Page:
Soil is the foundation of our landscapes. Without good soil, plants won’t grow and thrive. Good soil has a mixture of sand, silt and clay, with plenty of organic matter and pore spaces. The pore spaces contain air and water and are the places where plant roots grow. These pore spaces are also where the biological component of our soil lives. Beyond earthworms, there is an amazing wealth of living creatures in our soil, from bacteria and fungi to nematodes and insects. All these creatures aid in making our soils productive by converting chemicals in the soil to forms plants can use as nutrients.
How can we keep the biological component of our soil happy and healthy, so they continue their important work? Like all creatures, they need food, water and shelter. Remember that the food, water and creatures in the soil live in the pore spaces. Avoiding compaction is imperative to maintain the pore spaces. Avoid working or walking on wet soil. Obviously, we want to move through our landscapes, so design travel paths in your landscape.
Is your soil already compacted? Adding organic matter can help improve the porosity of the soil. Organic matter will also improve the water-holding and the nutrient-holding capacity of your soil. Organic matter will feed some of the living creatures in your soil.
How can you add organic matter? Don’t add raw or uncomposted organic matter. It will continue to break down in the soil, consuming nutrients in the process instead of providing them to your plants. The best way to improve your soil is to add composted organic matter. Composting or aging breaks down the organic materials into stable forms that aid your soil. Composting also helps to reduce weed seeds, insect eggs and larva, and pathogens that may have been present in the raw organic materials.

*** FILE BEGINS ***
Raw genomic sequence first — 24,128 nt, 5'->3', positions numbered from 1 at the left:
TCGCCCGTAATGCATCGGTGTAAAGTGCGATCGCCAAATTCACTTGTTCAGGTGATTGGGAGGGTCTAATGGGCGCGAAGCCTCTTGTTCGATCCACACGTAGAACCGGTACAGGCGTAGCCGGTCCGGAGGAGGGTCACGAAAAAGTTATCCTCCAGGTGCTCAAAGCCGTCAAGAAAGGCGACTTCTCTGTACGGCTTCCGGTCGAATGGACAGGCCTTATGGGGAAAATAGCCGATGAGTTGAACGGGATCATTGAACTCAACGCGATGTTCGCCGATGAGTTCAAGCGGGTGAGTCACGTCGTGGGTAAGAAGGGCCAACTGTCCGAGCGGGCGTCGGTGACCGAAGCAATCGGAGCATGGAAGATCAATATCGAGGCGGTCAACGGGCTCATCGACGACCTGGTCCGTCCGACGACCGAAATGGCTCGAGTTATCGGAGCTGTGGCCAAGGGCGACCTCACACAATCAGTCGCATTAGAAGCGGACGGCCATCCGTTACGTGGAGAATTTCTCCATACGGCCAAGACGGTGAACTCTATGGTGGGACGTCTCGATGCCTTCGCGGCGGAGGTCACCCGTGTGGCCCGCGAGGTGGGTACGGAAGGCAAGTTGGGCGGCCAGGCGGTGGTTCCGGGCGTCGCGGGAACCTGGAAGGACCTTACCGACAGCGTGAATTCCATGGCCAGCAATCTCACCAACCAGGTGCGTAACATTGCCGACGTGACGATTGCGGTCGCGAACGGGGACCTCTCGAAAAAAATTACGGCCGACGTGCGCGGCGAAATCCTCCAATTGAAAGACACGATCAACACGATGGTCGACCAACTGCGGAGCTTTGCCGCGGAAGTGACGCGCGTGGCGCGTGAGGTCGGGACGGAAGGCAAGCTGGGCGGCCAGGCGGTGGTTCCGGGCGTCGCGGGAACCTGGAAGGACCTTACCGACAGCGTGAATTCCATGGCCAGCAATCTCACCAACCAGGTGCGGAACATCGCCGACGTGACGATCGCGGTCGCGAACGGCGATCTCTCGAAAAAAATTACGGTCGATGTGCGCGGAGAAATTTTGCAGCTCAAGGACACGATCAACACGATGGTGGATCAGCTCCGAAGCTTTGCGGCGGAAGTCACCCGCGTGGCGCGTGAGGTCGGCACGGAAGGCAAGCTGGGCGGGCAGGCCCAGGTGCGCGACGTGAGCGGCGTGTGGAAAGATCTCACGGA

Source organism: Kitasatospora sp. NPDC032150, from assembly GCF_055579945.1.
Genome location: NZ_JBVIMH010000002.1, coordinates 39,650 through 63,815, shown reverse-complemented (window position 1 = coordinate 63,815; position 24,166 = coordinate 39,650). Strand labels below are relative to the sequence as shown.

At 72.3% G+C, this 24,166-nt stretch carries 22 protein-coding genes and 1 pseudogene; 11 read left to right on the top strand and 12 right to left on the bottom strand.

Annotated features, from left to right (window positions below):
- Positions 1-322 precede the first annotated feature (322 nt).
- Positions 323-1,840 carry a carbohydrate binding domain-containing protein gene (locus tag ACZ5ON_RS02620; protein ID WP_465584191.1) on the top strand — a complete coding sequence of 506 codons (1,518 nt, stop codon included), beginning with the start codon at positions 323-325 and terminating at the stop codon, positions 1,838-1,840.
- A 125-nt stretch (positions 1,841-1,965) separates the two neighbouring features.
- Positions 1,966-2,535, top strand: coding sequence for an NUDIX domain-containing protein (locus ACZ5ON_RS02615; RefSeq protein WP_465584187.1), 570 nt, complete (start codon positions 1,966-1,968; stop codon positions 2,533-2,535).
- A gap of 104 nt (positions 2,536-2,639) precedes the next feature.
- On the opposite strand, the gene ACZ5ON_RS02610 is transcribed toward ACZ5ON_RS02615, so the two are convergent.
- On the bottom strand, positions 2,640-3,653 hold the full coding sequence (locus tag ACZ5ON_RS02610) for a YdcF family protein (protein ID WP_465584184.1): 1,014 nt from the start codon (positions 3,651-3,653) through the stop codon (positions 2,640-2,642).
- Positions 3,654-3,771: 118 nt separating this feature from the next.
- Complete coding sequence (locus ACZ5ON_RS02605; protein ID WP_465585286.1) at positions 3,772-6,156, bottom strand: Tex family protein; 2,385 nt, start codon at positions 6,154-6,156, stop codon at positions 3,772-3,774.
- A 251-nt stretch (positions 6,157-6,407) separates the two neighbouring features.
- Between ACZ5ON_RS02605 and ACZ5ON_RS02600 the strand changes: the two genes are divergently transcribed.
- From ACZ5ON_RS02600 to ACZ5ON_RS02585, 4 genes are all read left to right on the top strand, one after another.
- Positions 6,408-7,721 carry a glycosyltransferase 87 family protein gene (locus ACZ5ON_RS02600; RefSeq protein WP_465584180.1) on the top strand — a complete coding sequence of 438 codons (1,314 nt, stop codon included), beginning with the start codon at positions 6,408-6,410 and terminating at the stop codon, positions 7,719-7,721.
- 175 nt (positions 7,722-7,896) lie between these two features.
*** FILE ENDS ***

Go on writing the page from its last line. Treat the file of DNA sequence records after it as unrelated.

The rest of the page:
Where can you get compost? You can make compost from household vegetable materials and garden plant debris. This is a great way to improve your soil and reduce your wastes. For more information on composting, read University of Nevada Cooperative Extension Factsheet FS-09-16, Composting Yard and Vegetable Wastes, http://www.unce.unr.edu/publications/files/nr/2009/fs0916.pdf.
Many garden centers also sell compost. Look carefully at the compost. It should be dark, crumbly, and earthy smelling. Avoid compost that smells bad or has visible chunks of plant materials or manures that have not broken down. Be cautious when purchasing top soil or fill dirt, as you’re likely to inherit a new set of problems unless you know the seller and the quality of materials.
Adding compost increases the nutrient-holding and water-holding capacity of your soil. Organic matter improves soil porosity, providing spaces for roots to grow. It also provides a home for the wealth of living creatures present in your soil. These creatures help convert the nutrients in the soil into forms that plants can use. Make them welcome in your soil by providing space for them to live and your plants will benefit.
Melody Hefner is the Urban IPM and Pesticide Safety Program Coordinator for the University of Nevada Cooperative Extension. Have a question about your soil or plants? Contact a master gardener at firstname.lastname@example.org.